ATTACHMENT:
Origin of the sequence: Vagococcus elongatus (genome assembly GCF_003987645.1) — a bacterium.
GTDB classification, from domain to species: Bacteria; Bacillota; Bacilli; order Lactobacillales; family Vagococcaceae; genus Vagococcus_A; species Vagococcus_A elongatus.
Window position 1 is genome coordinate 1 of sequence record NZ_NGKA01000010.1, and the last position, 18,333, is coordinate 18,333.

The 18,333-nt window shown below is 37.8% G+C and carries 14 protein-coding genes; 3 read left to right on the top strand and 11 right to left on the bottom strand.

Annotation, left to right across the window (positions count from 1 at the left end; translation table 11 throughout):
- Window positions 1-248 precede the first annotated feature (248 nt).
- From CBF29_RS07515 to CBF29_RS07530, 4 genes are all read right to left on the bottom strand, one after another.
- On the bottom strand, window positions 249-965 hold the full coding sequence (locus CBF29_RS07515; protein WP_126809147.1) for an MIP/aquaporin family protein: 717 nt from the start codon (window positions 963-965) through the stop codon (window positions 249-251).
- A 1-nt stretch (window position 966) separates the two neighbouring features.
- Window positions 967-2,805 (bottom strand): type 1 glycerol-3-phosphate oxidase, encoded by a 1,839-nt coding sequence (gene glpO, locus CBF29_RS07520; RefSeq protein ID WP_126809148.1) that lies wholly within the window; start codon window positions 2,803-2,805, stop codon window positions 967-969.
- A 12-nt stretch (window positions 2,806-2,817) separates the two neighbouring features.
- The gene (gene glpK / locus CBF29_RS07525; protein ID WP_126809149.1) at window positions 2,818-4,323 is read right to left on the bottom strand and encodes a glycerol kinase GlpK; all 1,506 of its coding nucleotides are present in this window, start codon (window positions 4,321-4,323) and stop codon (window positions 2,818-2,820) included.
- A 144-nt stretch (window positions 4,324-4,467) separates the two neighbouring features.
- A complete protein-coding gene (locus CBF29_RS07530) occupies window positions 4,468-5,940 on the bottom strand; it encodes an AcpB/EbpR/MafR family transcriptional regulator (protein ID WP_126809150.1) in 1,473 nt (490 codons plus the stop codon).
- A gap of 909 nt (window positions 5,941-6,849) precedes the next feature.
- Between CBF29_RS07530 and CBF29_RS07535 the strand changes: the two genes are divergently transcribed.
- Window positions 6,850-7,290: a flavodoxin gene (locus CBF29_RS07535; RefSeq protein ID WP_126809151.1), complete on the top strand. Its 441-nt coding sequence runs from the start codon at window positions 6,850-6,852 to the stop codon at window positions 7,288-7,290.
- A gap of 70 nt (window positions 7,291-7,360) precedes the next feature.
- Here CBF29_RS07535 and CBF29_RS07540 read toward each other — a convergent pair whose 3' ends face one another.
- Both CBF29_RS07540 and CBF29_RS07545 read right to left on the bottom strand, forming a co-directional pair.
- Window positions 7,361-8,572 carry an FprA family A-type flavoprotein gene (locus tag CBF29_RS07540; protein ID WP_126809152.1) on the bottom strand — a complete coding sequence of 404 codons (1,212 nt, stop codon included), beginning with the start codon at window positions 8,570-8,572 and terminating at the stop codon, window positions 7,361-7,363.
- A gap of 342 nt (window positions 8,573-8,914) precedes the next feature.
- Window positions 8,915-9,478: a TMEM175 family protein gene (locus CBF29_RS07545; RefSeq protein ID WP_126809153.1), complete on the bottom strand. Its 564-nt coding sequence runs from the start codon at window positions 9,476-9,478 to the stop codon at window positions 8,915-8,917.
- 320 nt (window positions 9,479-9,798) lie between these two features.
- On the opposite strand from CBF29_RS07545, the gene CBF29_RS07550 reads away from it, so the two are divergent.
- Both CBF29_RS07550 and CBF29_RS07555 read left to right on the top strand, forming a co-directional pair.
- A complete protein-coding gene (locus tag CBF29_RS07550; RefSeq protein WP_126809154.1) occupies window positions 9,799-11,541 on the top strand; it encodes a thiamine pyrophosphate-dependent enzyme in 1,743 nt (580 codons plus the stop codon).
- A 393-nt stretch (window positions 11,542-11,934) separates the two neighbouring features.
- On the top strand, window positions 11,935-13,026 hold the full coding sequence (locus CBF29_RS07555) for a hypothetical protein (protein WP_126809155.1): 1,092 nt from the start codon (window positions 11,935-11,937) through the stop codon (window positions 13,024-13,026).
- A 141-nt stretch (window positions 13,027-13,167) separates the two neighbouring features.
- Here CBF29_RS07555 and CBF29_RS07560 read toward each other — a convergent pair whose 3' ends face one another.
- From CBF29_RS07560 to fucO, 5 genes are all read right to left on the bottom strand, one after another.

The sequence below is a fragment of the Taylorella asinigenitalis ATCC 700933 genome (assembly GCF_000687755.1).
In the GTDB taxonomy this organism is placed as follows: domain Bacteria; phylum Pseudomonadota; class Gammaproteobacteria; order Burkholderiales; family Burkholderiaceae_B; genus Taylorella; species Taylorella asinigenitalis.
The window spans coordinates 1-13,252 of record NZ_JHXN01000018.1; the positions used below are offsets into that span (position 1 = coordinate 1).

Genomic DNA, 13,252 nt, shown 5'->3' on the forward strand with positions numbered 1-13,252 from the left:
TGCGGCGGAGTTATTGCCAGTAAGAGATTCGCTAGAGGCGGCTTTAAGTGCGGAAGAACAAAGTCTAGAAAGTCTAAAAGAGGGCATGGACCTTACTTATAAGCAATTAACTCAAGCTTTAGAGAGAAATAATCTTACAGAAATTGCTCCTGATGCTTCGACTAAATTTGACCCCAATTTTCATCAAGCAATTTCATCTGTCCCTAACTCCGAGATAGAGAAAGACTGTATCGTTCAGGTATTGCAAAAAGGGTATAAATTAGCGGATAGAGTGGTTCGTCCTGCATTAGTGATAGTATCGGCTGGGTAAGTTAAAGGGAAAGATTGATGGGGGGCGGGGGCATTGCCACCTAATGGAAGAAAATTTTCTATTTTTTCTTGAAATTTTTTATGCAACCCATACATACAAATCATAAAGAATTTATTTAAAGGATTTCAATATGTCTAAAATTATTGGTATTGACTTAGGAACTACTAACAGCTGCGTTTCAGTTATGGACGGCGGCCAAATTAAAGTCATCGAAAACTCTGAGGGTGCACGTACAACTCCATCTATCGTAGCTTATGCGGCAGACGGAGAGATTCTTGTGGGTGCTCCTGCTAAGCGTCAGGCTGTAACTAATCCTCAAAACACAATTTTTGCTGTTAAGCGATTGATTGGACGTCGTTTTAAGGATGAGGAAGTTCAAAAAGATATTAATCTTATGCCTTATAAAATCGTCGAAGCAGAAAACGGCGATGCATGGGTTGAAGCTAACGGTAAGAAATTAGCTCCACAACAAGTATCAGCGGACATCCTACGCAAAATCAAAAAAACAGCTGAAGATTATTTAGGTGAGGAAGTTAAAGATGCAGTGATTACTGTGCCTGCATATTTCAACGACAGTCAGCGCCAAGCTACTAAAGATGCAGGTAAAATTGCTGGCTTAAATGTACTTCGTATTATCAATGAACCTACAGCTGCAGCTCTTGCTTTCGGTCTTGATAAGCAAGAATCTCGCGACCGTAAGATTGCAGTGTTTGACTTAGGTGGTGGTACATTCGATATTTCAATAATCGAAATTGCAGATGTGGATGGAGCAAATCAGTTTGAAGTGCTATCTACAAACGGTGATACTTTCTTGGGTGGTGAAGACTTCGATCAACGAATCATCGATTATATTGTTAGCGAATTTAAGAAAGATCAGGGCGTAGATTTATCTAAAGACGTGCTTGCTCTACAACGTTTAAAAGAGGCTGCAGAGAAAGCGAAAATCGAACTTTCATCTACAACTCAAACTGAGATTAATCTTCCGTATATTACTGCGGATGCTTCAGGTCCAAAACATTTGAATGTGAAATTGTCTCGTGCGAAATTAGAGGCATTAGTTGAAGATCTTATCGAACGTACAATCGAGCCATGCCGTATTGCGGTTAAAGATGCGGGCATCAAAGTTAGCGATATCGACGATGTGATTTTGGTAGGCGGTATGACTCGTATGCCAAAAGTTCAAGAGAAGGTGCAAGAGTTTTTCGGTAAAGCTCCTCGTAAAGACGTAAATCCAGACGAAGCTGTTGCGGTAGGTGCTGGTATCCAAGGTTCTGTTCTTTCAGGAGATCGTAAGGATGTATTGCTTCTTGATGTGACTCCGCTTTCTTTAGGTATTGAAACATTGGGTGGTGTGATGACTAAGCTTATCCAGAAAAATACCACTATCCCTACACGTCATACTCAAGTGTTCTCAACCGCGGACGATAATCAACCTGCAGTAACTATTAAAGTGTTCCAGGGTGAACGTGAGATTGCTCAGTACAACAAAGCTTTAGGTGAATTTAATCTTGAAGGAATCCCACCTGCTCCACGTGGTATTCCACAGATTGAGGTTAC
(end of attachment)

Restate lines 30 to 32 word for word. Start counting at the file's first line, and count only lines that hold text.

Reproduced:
- A 141-nt stretch (window positions 13,027-13,167) separates the two neighbouring features.
- Here CBF29_RS07555 and CBF29_RS07560 read toward each other — a convergent pair whose 3' ends face one another.
- From CBF29_RS07560 to fucO, 5 genes are all read right to left on the bottom strand, one after another.